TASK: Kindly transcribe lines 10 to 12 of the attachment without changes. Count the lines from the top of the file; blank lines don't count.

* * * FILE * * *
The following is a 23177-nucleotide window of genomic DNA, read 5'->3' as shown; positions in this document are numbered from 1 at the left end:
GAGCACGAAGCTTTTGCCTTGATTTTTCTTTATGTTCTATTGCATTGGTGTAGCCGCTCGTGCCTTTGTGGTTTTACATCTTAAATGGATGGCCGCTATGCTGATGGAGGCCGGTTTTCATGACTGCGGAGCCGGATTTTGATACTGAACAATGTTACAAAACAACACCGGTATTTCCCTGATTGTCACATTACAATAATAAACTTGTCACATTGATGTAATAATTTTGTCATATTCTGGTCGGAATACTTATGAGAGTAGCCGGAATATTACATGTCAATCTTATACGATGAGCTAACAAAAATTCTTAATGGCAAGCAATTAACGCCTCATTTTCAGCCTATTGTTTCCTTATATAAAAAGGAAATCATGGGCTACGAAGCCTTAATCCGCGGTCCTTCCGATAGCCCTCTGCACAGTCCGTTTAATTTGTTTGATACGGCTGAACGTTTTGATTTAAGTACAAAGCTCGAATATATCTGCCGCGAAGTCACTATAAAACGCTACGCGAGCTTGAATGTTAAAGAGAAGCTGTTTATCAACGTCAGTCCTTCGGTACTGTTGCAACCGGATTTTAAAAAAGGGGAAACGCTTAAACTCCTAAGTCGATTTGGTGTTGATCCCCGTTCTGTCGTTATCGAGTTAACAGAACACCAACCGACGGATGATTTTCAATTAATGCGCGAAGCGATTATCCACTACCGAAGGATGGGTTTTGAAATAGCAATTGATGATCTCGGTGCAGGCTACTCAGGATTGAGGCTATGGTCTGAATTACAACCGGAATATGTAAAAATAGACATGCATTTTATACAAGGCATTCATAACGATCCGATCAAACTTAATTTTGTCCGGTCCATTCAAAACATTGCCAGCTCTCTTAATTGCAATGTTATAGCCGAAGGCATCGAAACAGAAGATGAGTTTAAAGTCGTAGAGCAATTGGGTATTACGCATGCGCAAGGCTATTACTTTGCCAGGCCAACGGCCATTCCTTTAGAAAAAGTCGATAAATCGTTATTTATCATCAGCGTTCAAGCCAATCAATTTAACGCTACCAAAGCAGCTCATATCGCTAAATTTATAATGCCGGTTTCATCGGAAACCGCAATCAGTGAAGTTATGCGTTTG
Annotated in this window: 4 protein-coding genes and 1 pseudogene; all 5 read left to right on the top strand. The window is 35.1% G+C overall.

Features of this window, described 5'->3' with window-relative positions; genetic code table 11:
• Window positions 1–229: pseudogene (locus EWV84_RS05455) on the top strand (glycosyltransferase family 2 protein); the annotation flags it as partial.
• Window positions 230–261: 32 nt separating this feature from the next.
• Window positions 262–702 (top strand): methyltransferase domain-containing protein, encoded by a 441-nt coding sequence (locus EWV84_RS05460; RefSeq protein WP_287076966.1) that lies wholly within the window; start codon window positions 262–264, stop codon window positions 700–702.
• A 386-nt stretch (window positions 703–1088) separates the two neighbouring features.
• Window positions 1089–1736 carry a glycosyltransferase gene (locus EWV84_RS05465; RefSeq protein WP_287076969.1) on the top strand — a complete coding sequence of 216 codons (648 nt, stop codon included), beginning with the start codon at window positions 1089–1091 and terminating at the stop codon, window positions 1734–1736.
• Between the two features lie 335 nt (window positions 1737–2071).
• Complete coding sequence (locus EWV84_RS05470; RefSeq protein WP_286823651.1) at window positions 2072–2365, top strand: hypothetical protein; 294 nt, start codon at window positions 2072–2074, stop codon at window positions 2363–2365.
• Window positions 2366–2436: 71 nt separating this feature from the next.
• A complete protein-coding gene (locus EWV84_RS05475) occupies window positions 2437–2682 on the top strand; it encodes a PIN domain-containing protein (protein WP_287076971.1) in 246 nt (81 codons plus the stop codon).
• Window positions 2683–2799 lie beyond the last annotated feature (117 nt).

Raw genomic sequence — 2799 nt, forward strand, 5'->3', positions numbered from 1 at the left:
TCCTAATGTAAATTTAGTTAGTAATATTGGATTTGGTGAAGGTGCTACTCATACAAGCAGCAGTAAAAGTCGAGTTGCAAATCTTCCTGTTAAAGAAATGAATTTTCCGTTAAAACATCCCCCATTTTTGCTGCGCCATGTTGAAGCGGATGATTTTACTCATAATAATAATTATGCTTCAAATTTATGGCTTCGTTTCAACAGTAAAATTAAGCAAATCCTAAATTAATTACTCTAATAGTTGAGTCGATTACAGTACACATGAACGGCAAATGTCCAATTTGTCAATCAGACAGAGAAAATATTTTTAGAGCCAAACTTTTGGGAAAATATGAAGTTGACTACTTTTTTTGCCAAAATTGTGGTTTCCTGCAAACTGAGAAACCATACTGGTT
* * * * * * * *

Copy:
• Between the two features lie 335 nt (window positions 1737–2071).
• Complete coding sequence (locus EWV84_RS05470; RefSeq protein WP_286823651.1) at window positions 2072–2365, top strand: hypothetical protein; 294 nt, start codon at window positions 2072–2074, stop codon at window positions 2363–2365.
• Window positions 2366–2436: 71 nt separating this feature from the next.